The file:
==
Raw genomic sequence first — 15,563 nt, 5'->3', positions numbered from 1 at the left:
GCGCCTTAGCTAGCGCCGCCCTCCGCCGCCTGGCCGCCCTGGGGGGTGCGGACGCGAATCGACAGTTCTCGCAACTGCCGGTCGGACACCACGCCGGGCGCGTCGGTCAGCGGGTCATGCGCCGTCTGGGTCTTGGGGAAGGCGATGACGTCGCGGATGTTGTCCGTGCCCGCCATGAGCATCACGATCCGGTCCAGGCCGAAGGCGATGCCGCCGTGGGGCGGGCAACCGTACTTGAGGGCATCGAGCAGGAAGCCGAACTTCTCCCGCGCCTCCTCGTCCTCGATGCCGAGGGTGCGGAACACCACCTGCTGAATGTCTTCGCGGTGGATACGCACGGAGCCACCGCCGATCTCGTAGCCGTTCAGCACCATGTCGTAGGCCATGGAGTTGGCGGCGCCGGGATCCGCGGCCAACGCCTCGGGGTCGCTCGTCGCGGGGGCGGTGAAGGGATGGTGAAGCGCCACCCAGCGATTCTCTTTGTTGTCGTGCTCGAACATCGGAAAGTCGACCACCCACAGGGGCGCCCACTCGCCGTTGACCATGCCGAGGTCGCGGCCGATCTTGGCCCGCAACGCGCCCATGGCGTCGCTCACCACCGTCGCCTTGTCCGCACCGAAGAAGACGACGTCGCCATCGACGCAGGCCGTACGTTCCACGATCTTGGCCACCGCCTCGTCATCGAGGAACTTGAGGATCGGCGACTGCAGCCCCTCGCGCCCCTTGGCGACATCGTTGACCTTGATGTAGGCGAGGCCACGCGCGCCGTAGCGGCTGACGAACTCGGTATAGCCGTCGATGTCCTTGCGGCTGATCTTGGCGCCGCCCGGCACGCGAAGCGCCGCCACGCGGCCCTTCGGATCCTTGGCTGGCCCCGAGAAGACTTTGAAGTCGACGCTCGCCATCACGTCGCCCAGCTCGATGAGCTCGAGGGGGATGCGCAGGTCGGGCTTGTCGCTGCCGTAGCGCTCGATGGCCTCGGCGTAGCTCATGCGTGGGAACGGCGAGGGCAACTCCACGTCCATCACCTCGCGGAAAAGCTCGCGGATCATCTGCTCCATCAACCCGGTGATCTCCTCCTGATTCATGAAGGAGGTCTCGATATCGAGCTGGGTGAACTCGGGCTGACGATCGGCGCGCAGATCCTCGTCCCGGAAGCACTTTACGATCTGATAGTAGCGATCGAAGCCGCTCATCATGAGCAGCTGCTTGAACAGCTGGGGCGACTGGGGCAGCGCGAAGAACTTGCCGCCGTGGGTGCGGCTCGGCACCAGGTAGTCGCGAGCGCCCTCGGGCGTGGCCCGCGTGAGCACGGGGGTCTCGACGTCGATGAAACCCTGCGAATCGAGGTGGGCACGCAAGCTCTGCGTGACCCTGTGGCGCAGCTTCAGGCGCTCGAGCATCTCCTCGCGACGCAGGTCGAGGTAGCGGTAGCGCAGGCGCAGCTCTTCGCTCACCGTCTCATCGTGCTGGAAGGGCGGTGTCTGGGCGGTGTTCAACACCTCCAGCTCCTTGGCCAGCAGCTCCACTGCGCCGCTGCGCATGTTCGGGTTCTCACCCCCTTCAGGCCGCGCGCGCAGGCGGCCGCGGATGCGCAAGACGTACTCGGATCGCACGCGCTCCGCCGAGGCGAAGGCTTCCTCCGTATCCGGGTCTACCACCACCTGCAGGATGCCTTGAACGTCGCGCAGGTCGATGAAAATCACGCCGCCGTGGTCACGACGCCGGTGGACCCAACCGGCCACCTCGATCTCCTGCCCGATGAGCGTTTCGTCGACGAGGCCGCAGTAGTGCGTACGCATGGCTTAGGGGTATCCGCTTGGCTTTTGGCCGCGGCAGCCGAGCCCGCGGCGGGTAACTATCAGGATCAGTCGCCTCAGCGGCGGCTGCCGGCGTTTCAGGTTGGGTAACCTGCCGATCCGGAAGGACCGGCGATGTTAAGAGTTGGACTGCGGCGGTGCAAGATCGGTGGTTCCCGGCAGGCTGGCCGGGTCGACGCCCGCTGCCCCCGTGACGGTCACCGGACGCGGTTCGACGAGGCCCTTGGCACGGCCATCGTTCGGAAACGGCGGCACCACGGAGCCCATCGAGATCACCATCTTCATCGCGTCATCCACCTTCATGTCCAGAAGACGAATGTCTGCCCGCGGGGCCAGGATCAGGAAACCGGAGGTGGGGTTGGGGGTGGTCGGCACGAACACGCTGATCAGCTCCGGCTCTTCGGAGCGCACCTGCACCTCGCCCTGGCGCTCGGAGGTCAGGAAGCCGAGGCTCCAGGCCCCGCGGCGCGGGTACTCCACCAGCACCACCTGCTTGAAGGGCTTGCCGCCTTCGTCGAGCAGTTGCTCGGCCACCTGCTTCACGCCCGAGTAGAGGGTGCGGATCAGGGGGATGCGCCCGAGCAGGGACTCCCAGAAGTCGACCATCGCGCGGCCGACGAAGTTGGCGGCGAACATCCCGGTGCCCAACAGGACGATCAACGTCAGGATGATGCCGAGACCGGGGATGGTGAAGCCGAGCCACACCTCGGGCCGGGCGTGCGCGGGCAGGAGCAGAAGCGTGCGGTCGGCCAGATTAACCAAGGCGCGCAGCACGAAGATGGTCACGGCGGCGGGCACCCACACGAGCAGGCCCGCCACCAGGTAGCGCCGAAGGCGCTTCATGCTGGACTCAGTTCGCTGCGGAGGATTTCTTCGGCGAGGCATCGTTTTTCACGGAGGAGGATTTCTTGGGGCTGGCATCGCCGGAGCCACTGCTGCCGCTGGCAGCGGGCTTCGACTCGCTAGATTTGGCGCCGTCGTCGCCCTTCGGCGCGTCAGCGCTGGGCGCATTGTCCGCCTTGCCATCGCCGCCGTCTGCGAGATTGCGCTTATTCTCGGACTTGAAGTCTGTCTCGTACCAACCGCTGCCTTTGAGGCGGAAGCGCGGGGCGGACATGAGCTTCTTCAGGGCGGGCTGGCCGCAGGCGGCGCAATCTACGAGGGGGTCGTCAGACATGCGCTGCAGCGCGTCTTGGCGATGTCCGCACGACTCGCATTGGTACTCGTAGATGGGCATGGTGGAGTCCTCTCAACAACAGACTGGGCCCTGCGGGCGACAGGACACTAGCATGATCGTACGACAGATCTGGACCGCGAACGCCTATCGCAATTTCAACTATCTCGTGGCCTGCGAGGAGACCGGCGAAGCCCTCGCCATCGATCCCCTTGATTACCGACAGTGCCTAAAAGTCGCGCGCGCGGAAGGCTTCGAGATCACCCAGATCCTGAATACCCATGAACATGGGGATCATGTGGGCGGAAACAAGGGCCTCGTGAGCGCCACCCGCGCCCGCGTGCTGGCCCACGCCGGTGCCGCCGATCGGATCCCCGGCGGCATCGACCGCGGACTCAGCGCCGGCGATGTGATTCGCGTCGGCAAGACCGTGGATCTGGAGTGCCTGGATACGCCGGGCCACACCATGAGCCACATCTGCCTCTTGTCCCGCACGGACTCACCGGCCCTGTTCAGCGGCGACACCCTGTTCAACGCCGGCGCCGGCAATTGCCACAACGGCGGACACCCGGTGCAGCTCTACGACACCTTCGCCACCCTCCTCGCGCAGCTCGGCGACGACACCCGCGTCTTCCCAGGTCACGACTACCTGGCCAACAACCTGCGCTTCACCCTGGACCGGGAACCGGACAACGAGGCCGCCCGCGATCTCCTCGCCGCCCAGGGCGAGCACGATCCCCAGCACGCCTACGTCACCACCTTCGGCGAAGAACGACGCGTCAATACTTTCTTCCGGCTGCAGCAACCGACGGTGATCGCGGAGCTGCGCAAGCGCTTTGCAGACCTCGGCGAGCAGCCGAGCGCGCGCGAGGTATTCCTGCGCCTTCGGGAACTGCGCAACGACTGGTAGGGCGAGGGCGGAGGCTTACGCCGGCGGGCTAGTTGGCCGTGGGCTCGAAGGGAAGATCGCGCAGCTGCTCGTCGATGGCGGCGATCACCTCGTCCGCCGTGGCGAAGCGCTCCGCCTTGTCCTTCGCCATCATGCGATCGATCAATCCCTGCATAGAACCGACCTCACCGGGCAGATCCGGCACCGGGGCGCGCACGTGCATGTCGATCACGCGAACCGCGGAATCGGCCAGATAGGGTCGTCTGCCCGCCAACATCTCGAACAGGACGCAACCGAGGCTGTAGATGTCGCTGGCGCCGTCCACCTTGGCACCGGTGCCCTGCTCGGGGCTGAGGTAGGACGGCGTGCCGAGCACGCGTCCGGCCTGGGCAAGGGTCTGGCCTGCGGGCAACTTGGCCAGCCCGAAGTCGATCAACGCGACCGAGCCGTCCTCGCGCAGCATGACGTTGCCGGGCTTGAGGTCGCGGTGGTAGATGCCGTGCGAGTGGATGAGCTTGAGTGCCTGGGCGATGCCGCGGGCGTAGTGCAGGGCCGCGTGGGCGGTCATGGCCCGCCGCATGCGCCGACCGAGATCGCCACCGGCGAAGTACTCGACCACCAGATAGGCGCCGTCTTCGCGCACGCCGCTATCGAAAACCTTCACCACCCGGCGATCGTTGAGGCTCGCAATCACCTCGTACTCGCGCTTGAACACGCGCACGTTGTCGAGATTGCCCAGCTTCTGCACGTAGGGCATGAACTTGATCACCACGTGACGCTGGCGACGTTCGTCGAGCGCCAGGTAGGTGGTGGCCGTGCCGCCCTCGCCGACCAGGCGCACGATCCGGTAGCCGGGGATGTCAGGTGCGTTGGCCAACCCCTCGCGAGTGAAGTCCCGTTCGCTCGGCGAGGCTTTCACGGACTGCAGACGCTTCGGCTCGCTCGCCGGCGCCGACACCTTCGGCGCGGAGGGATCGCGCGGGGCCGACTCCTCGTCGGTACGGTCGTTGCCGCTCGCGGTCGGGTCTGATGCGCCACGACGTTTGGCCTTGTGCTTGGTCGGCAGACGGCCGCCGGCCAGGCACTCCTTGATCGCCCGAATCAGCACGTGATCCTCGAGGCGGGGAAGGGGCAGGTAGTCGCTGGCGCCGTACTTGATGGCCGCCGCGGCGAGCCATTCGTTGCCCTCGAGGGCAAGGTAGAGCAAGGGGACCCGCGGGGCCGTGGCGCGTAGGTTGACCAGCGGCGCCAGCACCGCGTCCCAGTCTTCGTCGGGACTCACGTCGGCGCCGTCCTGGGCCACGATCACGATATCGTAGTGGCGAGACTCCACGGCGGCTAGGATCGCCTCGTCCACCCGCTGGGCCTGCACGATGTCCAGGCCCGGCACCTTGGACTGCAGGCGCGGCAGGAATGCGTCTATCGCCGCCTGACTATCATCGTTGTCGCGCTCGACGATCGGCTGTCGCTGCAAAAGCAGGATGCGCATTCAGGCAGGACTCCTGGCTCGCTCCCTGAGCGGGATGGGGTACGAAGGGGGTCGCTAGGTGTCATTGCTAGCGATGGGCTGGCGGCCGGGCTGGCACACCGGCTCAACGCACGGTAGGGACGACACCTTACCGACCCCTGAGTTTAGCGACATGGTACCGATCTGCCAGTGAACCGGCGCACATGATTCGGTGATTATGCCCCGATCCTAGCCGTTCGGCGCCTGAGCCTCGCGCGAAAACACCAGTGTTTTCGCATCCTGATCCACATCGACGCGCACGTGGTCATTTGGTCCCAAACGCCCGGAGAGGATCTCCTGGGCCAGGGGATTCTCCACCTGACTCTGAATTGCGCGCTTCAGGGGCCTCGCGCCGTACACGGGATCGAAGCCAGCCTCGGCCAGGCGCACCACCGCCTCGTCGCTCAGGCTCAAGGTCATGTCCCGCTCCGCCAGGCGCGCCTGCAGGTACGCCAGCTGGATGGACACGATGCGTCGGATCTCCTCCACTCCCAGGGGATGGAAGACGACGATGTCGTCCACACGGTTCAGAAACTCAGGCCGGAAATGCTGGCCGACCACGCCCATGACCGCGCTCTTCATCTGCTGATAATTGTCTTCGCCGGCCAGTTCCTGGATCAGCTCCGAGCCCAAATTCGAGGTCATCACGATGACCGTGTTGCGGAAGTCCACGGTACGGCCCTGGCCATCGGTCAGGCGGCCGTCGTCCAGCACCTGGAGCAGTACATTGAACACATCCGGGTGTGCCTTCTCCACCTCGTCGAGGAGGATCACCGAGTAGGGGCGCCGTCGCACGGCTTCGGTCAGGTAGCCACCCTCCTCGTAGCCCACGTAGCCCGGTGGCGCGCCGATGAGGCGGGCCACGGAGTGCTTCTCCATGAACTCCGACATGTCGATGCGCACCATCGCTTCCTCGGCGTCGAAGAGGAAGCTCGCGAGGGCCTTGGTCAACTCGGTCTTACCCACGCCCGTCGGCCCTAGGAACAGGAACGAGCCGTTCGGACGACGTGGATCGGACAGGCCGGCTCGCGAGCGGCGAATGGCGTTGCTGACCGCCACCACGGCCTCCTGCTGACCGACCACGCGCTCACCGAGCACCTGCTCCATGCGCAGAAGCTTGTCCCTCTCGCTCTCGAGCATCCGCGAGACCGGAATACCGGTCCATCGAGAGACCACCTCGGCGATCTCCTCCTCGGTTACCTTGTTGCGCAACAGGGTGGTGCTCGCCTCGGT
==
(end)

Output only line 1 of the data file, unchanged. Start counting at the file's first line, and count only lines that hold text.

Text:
Raw genomic sequence first — 15,563 nt, 5'->3', positions numbered from 1 at the left: